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Unformatted text preview: ECON 4411A, Fall 2011 Development Economics Summary Notes: Week Seven, Lesson 2 Education and issues related to its provision Quote of the day: It has never been my object to record my dreams, just to realize them Man Ray 2002 Distribution of Education Just as we can derive lorenz curves for distribution of income, we can also de- velop lorenz curves for the distribution of education. In this case, the cumulative proportion of the population is on the x-axis and the cumulative proportion of schooling on the y-axis. Like the regular lorenz curves, the 45-degree line re- flects perfect equality where every one in the economy would have the same number of years of schooling. In a highly unequal economy, many people have no years of schooling at all, while a few might have received a Ph.D. The closer the lorenz curve is to the 45-degree line, the more equal the distribution of ed- ucation. These lorenz curves vary significantly across developing countries. For example, South Korea had a much more equal distribution of education than India. In particular, as of 1990, well over half of the population of India had received no schooling at all while in South Korea, less than 1% had no schooling. Yet both countries are producing significant number of Ph.D. graduates. One may also derive an education Gini coefficient similar to the derivation of the Gini coefficient for income inequality. If we plot education Gini over years of schooling, we note that education inequality fall steadily as years of schooling rise. However, this measure of ed- ucation inequality only capture quantity of schooling. What is however more important is the quality of schooling which makes a big difference. For example, education quality is higher on average in a developed country than in LDCs. However, the variability of education is more likely going to be more in a de- veloping country. Berhman and Birdsall showed that the quality of education (quality of teachers, facilities and curricula) and not quantity alone best ex- plains differential in wages. Hence, there is a need to deepen the quality of human capital and not just expand it. Education, Inequality and Poverty Education which is supposed to be egalitarian and reduce poverty and inequal- ity might serve to increase these issues because of the regressive mode of imple- mentation in many LDCs. In many developing countries, education levels are correlated with life time earnings and if educational attainment of the children of the poor are low, then education would only exacerbate poverty and inequal- ity. Unfortunately in many LDCs, the private costs of primary education are higher for poor students than for more affluent students and poorer students are 1 more likely to quit. In addition, the expected benefits of primary education are lower for poor students who do not expect to go to higher levels of education because of the high cost of secondary education and their inability to borrow for this level of education. This is especially relevant if good quality secondaryfor this level of education....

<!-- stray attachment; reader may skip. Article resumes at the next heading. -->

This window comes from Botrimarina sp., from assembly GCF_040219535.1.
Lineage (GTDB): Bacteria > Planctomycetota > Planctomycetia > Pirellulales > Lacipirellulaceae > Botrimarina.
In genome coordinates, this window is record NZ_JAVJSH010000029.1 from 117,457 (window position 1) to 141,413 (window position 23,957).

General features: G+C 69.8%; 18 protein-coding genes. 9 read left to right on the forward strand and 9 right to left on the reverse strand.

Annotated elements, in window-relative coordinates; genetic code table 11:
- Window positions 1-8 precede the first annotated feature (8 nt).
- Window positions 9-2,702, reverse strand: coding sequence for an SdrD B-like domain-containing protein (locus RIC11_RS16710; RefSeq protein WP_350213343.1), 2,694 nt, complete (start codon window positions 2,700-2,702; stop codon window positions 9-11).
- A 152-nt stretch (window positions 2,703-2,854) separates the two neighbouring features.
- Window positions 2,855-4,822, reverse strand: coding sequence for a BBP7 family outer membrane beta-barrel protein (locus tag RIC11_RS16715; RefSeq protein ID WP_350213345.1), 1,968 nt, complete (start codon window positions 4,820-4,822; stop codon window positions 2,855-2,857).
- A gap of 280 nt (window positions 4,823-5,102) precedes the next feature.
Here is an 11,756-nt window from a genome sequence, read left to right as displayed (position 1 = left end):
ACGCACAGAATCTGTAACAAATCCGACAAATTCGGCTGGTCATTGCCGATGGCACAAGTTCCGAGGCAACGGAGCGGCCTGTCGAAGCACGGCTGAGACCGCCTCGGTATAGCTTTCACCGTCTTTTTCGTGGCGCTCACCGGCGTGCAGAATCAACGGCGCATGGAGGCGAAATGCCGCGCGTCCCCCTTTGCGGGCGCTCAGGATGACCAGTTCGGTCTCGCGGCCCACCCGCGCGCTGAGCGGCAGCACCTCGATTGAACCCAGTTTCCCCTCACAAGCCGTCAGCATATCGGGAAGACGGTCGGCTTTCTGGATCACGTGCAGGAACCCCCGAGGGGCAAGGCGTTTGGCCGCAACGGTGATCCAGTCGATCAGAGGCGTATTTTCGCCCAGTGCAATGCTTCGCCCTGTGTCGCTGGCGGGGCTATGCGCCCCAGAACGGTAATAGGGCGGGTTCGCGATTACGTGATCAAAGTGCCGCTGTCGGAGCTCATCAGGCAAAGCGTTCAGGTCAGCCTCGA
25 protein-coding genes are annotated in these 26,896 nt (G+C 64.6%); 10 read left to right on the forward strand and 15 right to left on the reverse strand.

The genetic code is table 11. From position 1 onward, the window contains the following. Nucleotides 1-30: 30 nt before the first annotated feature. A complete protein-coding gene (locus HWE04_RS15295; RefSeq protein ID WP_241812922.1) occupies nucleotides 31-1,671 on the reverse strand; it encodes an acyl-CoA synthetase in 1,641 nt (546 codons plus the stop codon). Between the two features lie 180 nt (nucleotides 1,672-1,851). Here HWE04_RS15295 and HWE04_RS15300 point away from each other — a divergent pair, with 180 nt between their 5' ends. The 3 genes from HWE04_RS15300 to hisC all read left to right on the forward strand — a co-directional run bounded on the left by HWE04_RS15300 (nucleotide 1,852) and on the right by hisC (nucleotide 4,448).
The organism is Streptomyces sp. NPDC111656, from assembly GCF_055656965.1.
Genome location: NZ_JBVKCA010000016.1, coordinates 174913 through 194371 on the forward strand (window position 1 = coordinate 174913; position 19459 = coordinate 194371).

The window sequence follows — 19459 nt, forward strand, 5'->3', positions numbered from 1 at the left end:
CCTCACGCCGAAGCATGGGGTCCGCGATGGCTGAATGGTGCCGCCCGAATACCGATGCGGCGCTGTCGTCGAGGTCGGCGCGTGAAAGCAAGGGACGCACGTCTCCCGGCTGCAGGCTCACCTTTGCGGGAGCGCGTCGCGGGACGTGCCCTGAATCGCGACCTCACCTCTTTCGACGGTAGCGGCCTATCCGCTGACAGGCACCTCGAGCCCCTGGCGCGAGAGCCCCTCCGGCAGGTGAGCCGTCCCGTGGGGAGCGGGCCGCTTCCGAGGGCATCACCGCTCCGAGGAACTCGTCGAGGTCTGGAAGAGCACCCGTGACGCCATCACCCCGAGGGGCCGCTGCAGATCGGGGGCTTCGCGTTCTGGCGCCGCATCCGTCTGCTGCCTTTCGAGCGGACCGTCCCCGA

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This note was uploaded on 01/26/2012 for the course ECON 4411 taught by Professor Ruth during the Fall '11 term at Georgia Tech.
- Fall '11